An apartment manager bought some hot water heaters once which were too small to provide sufficient hot water to the residents. It was costly to replace them. Her motive had been an effort to save money on the purchase, and I did not fault her.
My apartment managers in other cities assumed responsibility and ran what were more than small business operations on their own, although I certainly kept in touch with what was going on. On my visits, they would sometimes refer to "my apartment" as if they owned the building, and then be embarrassed. But I would reassure them, responding, "The more you look upon it as yours, the better I like it".
When a tenant telephoned me directly with a complaint, which happened amazingly infrequently, I listened patiently and told the caller that I was sorry there was a problem, but that I had faith in my manager and I had to, and wanted to, back her up. I also pointed out what my life would be like if word got around that all you had to do was to call Mr. Bell and he would overrule the local authority.
Make it a policy in an organization, and publicize the fact clearly, that there will be no glass ceilings, no artificial barriers to promotion and responsibility.
Let all know that they will be treated equally and fairly regardless of race, creed, color, gender, ethnic background, or any of the other societal prejudices which hold people back. This is only proper human behavior, but, from the viewpoint of motivating others, almost everyone will work harder and will be more efficient if it is known that his or her aspirations might be realized. It is a wise idea to write a letter to that effect to those in charge and state that it should be posted on the bulletin board and kept in the files.
Ask questions and things happen.
When I visited our apartment managers, I asked them what policies they set and how they did things. It was clear to them that my questions were not challenging or confrontational, just posed out of interest. It gave them a chance to tell of all the good things they were doing, which, in turn presented me the opportunity to praise them for their performance.
During these conferences, it was especially helpful, and gave a manager a particular boost if she told of something which I could recommend to other managers. For example, Kay, at Port Arthur, Texas, worked out a deal with a nearby restaurant for two free meals (but no drinks or tip) for which she held a drawing every month for those who got their rent in on the first of the month or earlier. The restaurant received good advertising; the residents liked it; and we got our rent sooner. Kay was especially pleased when other managers adopted the plan.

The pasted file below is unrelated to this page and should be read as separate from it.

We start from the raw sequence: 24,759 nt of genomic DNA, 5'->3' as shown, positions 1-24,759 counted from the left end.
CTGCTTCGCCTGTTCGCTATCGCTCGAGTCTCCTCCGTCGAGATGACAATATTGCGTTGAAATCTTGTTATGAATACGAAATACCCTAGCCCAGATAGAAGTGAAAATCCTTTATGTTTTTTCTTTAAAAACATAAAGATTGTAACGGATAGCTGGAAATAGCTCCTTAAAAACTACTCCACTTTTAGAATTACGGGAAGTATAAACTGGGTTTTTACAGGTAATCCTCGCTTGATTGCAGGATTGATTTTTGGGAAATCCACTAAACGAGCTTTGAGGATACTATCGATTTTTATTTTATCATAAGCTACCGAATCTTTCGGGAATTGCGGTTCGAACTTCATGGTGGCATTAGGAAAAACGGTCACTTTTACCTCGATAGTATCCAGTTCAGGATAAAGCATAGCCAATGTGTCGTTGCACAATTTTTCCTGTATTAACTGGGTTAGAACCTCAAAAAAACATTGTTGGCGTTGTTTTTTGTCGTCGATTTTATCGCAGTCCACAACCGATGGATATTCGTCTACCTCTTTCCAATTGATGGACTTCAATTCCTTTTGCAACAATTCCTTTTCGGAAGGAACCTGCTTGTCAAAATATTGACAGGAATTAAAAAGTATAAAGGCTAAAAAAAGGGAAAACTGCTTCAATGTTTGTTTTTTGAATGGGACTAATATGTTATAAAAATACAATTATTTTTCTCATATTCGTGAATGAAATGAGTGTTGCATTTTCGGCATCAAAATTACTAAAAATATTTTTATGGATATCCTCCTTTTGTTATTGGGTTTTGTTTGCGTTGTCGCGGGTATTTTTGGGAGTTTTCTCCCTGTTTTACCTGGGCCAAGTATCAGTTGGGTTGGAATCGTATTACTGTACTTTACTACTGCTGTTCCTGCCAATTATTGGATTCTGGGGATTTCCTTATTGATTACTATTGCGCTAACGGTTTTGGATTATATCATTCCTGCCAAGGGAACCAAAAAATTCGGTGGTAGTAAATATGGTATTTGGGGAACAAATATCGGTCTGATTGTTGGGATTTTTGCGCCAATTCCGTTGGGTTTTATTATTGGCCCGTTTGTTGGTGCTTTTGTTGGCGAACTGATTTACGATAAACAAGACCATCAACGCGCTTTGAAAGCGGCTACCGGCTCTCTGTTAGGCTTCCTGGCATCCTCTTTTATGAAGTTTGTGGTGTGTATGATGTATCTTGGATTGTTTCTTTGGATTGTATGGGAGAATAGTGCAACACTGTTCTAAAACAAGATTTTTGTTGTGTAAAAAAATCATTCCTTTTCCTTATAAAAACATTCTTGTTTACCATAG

Another result confirms the remark "Ask questions, and things happen." In describing their activities to me, the managers frequently thought of improvements they could make and were glad to tell me about them once they had put them in practice. And, of course, very important is the fact that I could make suggestions to them as they responded to my questions.
Make others stakeholders in the policies of the company or the family.
To the degree that people contribute to a plan, they are committed to carry it out. As the expression goes, help them "to buy into it", though this expression is used more frequently to imply commitment, not just financial support. Motivating employees is especially important in the changing environment of business. The days of the "big man" are over, defined as a man at the top who issues edicts and all below follow them. The value of initiative at all levels is being recognized, sometimes called "intrapreneurship." We are entering an era in which strategic decisions are being pushed downward in organizations, and employees should be encouraged to conceive ideas which can be put into practice, and not "I just do what I'm told." which was an expression so frequently used, and encouraged, in the past.
A final word of wisdom from a large employer: Don't tell employees how to do a job. Tell them what the goals are, and then step back and watch their ingenuity in action.
Many of these same principles described above as to how to motivate those beneath you can apply to motivating those above you: a boss, principal, supervisor, coach or parent. Points to remember:
- Ask for advice.
- Express appreciation and praise.
- Make it clear that you are open to discussions of performance.
- Welcome suggestions.
After reading the above, some employees may retort: "That stuff would never work in the big outfit I am in." Or one may say: "You don't know my boss. That jerk would never do such things."
Fortunately, many of these principles are being applied in large corporations today. They can be adjusted to size, because to a modified extent, some or all of these ideas can be helpful in various situations. These principles represent an attitude of mind on the part of authorities.